To address the current clinical applications, outcomes, and limitations of coronary angioplasty in the setting of acute myocardial infarction. We review the results of several large trials in which various strategies of thrombolysis and primary, immediate adjunctive, rescue, or deferred adjunctive coronary angioplasty were used in patients with acute myocardial infarction. Four strategies for the utilization of angioplasty in myocardial infarction have been developed and are based on the timing and concurrent use of thrombolytic therapy. Primary coronary angioplasty without prior thrombolytic therapy is as effective as thrombolytic therapy for salvaging myocardium. Results of a meta-analysis of recent trials suggest potential benefits of increased survival and decreased reinfarction in comparison with the results of thrombolysis in recent trials. Immediate adjunctive angioplasty after thrombolytic therapy has been tested in three large, randomized trials. The results suggest that this strategy is associated with increased risks without benefits of increased survival or improved left ventricular function. Rescue angioplasty may be helpful after failed thrombolytic therapy. Ongoing randomized trials might further clarify the benefits of rescue angioplasty. Because of the inherent difficulty in the noninvasive identification of patients with persistent reocclusion, diagnostic coronary angiography early after thrombolytic therapy may be necessary. Deferred adjunctive angioplasty during the weeks after infarction to prevent recurrent ischemia was not shown to decrease mortality or reinfarction in two large trials. Primary coronary angioplasty is the treatment of choice for patients with contraindications to thrombolytic therapy. Certain high-risk subgroups may also benefit from primary angioplasty.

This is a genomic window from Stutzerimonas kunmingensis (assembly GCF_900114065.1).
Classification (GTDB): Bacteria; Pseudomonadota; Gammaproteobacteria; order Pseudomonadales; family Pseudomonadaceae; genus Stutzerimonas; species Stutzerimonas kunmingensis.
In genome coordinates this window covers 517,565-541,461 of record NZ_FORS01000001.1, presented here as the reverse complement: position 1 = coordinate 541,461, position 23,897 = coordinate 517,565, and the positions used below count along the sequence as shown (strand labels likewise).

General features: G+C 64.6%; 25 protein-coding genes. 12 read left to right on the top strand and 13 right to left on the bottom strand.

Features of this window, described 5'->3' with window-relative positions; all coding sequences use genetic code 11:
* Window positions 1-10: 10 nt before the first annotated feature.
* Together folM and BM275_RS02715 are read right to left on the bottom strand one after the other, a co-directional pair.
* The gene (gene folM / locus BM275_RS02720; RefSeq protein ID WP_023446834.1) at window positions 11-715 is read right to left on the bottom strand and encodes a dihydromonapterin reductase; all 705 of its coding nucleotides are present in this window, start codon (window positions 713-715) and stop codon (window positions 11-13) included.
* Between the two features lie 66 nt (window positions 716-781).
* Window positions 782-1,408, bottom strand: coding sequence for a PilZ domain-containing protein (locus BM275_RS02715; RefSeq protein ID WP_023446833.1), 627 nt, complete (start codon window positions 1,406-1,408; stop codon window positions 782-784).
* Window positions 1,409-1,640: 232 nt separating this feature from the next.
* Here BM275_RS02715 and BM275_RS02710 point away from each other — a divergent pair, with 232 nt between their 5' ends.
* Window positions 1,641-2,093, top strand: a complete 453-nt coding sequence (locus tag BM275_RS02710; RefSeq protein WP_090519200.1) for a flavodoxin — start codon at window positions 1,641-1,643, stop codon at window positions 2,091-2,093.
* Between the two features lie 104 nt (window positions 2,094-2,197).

- European Cooperative Study Group
- Gruppo Italiano per lo Studio della Streptochinasi nell'Infarto Miocardico
- Thrombolysis and Angioplasty in Myocardial Infarction
- Thrombolysis in Myocardial Infarction
- recombinant tissue-type plasminogen activator
ASJC Scopus subject areas